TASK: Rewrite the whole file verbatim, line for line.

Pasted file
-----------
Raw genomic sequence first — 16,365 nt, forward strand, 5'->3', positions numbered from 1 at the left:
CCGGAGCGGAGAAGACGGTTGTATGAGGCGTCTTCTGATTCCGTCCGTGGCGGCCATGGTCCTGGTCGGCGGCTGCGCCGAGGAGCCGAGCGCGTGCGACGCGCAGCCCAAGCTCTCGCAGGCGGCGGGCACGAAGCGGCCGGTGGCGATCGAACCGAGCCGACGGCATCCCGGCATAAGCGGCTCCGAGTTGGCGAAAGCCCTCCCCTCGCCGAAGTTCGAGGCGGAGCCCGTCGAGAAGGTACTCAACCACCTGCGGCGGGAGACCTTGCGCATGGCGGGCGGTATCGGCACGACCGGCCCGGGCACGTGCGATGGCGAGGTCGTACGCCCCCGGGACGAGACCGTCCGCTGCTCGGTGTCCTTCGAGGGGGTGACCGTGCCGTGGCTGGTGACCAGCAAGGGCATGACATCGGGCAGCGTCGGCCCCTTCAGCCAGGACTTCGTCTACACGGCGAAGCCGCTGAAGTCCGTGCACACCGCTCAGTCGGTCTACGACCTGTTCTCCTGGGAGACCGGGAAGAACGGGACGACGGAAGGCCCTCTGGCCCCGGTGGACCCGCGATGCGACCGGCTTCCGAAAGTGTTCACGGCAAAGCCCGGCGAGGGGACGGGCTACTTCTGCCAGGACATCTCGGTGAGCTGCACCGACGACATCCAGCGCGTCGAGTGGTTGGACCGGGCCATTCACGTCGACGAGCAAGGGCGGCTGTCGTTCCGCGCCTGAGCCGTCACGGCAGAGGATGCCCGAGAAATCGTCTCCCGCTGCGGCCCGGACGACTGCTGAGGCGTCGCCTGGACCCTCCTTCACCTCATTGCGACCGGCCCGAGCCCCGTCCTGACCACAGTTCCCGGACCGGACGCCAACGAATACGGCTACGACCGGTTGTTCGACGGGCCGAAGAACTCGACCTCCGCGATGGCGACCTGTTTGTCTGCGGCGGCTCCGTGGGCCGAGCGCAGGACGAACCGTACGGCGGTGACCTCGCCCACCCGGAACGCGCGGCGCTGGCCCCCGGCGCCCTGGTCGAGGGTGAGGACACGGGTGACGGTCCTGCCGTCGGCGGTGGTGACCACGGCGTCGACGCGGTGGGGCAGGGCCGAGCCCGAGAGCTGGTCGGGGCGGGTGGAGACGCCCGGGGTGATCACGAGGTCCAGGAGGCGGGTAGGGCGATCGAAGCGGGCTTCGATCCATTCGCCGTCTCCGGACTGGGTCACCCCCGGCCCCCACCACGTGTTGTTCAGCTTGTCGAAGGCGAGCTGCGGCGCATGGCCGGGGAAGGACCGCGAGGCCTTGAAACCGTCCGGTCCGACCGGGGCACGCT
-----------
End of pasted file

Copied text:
Raw genomic sequence first — 16,365 nt, forward strand, 5'->3', positions numbered from 1 at the left:
CCGGAGCGGAGAAGACGGTTGTATGAGGCGTCTTCTGATTCCGTCCGTGGCGGCCATGGTCCTGGTCGGCGGCTGCGCCGAGGAGCCGAGCGCGTGCGACGCGCAGCCCAAGCTCTCGCAGGCGGCGGGCACGAAGCGGCCGGTGGCGATCGAACCGAGCCGACGGCATCCCGGCATAAGCGGCTCCGAGTTGGCGAAAGCCCTCCCCTCGCCGAAGTTCGAGGCGGAGCCCGTCGAGAAGGTACTCAACCACCTGCGGCGGGAGACCTTGCGCATGGCGGGCGGTATCGGCACGACCGGCCCGGGCACGTGCGATGGCGAGGTCGTACGCCCCCGGGACGAGACCGTCCGCTGCTCGGTGTCCTTCGAGGGGGTGACCGTGCCGTGGCTGGTGACCAGCAAGGGCATGACATCGGGCAGCGTCGGCCCCTTCAGCCAGGACTTCGTCTACACGGCGAAGCCGCTGAAGTCCGTGCACACCGCTCAGTCGGTCTACGACCTGTTCTCCTGGGAGACCGGGAAGAACGGGACGACGGAAGGCCCTCTGGCCCCGGTGGACCCGCGATGCGACCGGCTTCCGAAAGTGTTCACGGCAAAGCCCGGCGAGGGGACGGGCTACTTCTGCCAGGACATCTCGGTGAGCTGCACCGACGACATCCAGCGCGTCGAGTGGTTGGACCGGGCCATTCACGTCGACGAGCAAGGGCGGCTGTCGTTCCGCGCCTGAGCCGTCACGGCAGAGGATGCCCGAGAAATCGTCTCCCGCTGCGGCCCGGACGACTGCTGAGGCGTCGCCTGGACCCTCCTTCACCTCATTGCGACCGGCCCGAGCCCCGTCCTGACCACAGTTCCCGGACCGGACGCCAACGAATACGGCTACGACCGGTTGTTCGACGGGCCGAAGAACTCGACCTCCGCGATGGCGACCTGTTTGTCTGCGGCGGCTCCGTGGGCCGAGCGCAGGACGAACCGTACGGCGGTGACCTCGCCCACCCGGAACGCGCGGCGCTGGCCCCCGGCGCCCTGGTCGAGGGTGAGGACACGGGTGACGGTCCTGCCGTCGGCGGTGGTGACCACGGCGTCGACGCGGTGGGGCAGGGCCGAGCCCGAGAGCTGGTCGGGGCGGGTGGAGACGCCCGGGGTGATCACGAGGTCCAGGAGGCGGGTAGGGCGATCGAAGCGGGCTTCGATCCATTCGCCGTCTCCGGACTGGGTCACCCCCGGCCCCCACCACGTGTTGTTCAGCTTGTCGAAGGCGAGCTGCGGCGCATGGCCGGGGAAGGACCGCGAGGCCTTGAAACCGTCCGGTCCGACCGGGGCACGCT